26Example – pH given [H3O+] ? A sample of orange juice has a hydronium-ion concentration of 2.9 x 10-4 M. What is the pH?2
27Example - [H3O+] given pH? The pH of human arterial blood is 7.40 (acidic or basic?). What is the hydronium-ion concentration? (Guesss….> or < 1.0x10-7M?)10logx = x2
29we first calculate the pOH: ExampleAn ammonia solution has a hydroxide-ion concentration of 1.9 x 10-3 M. What is the pH of the solution?we first calculate the pOH:Then the pH is:2
30pH Calculations Given two aqueous solutions (25°C). Solution A: [OH-] = 4.3 x 10-4 M,Solution B: [H3O+] = 7.5 x 10-9 M.Which has the higher pH? Which is more acidic?Solution A: pOH = −log[ OH-] = 3.37 pH + pOH = pKw = pH = Solution B: pH = −log[ H3O+] = 8.12 A has higher pH, B is more acidic
32pH of Aqueous Solutions Stomach FluidsLemon JuiceVinegarWineTomatoesBlack CoffeeMilkPure waterBlood, seawaterSodium bicarbonateBorax solutionMilk of MagnesiaDetergentsAqueous ammonia1 M NaOH[H3O+] [OH-]ExampleBattery AcidpH1234567891011121314BleachpH of Aqueous Solutions
33Measuring pH H3O+ concentrations can be measured with an: Electronic pH meter:fast and accuratepreferred method.Acid-base Indicator:substance that changes color within a narrow pH rangemay have multiple color change (e.g. bromthymol blue)one “color” may be colorless (e.g. phenolphthalein)cheap and convenient.
34Ionization Constants of Acids and Bases When an acid ionizes in water:HA(aq) + H2O(l) H3O+(aq) + A-(aq)The acid ionization constant is used to report the degree of ionization:[A-][H3O+][HA]Ka =(Water omitted, as usual)Strong acids have large Ka valuesWeak acid have small Ka values
35Base Ionization Constants For a base in water:B(aq) + H2O(l) BH+(aq) + OH-(aq)The base ionization constant, Kb, is:Kb =[BH+][OH-][B]If the base is an anion:A-(aq) + H2O(l) HA(aq) + OH-(aq)Kb =[HA][OH-][A-]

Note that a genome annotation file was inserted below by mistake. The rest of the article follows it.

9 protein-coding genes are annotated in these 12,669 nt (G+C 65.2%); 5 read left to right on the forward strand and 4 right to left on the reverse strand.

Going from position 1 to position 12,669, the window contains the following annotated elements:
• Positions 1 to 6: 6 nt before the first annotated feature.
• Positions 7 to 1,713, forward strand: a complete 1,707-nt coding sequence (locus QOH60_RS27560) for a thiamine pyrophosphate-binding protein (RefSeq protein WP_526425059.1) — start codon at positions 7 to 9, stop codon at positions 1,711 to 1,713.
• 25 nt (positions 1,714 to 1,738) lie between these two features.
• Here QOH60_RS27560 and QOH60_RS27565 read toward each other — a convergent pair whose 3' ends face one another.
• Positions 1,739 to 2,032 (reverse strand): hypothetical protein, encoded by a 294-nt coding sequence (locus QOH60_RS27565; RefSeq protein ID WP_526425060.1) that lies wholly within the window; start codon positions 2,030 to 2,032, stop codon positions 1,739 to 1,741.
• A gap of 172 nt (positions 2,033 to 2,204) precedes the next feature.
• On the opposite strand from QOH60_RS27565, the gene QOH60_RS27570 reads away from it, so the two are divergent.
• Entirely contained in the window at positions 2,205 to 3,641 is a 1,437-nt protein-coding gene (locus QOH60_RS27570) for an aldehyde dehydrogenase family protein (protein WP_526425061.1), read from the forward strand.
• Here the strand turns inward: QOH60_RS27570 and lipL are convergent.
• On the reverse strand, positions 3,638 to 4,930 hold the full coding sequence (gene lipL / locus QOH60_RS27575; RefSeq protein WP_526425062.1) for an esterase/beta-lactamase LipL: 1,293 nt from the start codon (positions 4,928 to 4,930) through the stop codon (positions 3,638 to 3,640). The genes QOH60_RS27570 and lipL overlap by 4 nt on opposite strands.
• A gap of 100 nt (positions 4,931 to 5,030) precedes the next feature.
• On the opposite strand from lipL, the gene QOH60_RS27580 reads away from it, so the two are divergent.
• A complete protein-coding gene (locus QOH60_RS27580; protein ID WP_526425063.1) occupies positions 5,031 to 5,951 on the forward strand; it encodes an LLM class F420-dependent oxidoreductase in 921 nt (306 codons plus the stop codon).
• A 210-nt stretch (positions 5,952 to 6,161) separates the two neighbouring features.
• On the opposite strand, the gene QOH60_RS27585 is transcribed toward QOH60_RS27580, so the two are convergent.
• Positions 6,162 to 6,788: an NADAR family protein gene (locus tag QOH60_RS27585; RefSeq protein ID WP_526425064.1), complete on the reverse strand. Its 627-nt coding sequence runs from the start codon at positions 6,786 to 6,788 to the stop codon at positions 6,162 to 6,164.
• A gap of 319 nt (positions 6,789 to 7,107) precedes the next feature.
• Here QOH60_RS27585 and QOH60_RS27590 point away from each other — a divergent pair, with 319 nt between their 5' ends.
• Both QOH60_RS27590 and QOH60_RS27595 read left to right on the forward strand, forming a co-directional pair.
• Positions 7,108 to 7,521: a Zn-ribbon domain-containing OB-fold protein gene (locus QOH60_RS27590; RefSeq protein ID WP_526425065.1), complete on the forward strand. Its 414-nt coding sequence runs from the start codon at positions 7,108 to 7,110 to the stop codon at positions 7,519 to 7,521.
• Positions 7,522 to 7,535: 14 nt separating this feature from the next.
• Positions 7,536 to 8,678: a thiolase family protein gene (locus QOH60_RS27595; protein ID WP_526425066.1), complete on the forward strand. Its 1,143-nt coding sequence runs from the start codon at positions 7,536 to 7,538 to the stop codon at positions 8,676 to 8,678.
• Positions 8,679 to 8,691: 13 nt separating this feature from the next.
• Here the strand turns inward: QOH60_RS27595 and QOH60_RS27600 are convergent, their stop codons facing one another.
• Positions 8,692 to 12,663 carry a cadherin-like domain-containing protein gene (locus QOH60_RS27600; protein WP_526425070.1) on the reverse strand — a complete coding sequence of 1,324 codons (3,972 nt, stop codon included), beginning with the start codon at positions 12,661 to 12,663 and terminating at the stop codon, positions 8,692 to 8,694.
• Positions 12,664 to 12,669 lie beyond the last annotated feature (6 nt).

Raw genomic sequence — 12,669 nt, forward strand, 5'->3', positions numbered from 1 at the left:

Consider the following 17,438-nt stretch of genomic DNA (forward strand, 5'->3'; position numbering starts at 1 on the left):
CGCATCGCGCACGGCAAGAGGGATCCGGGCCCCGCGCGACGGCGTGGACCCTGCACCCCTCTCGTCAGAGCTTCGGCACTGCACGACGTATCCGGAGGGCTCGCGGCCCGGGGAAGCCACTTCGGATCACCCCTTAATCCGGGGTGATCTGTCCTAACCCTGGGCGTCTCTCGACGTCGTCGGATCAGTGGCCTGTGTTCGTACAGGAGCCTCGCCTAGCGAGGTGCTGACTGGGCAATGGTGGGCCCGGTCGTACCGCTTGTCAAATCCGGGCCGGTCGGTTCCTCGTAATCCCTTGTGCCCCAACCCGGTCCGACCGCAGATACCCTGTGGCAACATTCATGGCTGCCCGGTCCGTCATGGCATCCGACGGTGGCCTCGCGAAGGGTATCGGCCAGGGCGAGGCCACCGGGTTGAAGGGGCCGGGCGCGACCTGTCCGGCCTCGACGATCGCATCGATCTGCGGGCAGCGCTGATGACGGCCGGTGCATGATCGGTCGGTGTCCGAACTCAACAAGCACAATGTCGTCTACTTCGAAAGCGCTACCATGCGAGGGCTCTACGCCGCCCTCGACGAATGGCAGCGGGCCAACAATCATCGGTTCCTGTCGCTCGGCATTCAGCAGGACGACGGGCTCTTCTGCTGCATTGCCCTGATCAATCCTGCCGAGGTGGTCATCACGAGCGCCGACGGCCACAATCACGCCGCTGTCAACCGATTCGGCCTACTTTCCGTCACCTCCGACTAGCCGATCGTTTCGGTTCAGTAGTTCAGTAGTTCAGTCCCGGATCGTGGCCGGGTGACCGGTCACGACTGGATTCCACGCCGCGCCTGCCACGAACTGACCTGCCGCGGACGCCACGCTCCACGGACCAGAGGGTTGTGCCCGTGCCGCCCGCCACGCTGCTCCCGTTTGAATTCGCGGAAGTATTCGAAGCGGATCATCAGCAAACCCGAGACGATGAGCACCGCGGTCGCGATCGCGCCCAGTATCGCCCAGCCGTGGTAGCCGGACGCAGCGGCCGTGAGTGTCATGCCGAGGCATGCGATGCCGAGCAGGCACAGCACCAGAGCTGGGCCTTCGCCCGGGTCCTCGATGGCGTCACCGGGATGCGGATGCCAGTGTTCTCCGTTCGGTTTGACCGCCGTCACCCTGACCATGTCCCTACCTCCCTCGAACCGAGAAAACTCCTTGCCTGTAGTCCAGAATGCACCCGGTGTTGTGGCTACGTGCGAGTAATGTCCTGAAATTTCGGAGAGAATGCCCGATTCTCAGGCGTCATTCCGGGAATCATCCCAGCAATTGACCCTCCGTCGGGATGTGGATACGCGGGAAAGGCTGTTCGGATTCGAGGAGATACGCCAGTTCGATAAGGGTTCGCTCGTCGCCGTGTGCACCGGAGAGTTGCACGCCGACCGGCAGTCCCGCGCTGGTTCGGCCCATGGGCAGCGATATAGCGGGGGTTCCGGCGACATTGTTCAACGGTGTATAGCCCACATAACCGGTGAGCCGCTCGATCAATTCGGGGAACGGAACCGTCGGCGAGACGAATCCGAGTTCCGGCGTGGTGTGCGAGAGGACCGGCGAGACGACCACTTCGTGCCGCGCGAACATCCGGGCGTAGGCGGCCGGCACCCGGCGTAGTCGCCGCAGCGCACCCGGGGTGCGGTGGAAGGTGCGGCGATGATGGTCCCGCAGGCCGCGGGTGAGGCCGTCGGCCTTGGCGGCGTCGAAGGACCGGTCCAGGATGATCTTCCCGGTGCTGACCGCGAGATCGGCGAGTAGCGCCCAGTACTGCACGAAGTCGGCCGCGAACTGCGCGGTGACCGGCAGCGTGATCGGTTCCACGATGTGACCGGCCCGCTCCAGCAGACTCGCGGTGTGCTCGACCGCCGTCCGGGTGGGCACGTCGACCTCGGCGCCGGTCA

36Ionization Constants Larger Ka = stronger acid Larger Kb = stronger base
37Ionization Constants Larger Ka = stronger acid Larger Kb = stronger base
38Acid and Base StrengthSmall value of Ka indicates that the numerator is smaller thanthe denominator. Equilibrium favors reactants or only a small amount dissociates – a weak acid.Small value of Kb indicates that the numerator is smaller thanthe denominator. Equilibrium favors reactants or only a small amount dissociates – a weak base.
39ExampleWrite the ionization equation and ionization constant expression for the following acids and bases: a.) HF b.) HBrO c.)NH3 d.) CH3NH2
40Ka Values for Polyprotic Acids Some acids can donate more than one H+Formula Name Acidic H’sH2S Hydrosulfuric Acid 2H3PO4 Phosphoric Acid 3H2CO3 Carbonic Acid 2HOOC-COOH Oxalic acid 2C3H5(COOH)3 Citric acid 3Each H+ ionization has a different Ka.The 1st proton is easiest to removeThe 2nd is harder, etc.
41Ka Values for Polyprotic Acids Phosphoric acid (H3PO4) is weak. It has three acidic protons:H3PO4(aq) + H2O(l) H3O+(aq) + H2PO4- (aq)Ka = 7.5 x 10-3H+ is harder to removeKa decreasingH2PO4-(aq) + H2O(l) H3O+(aq) + HPO42- (aq)Ka = 6.2 x 10-8HPO42-(aq) + H2O(l) H3O+(aq) + PO43- (aq)Ka = 3.6 x 10-13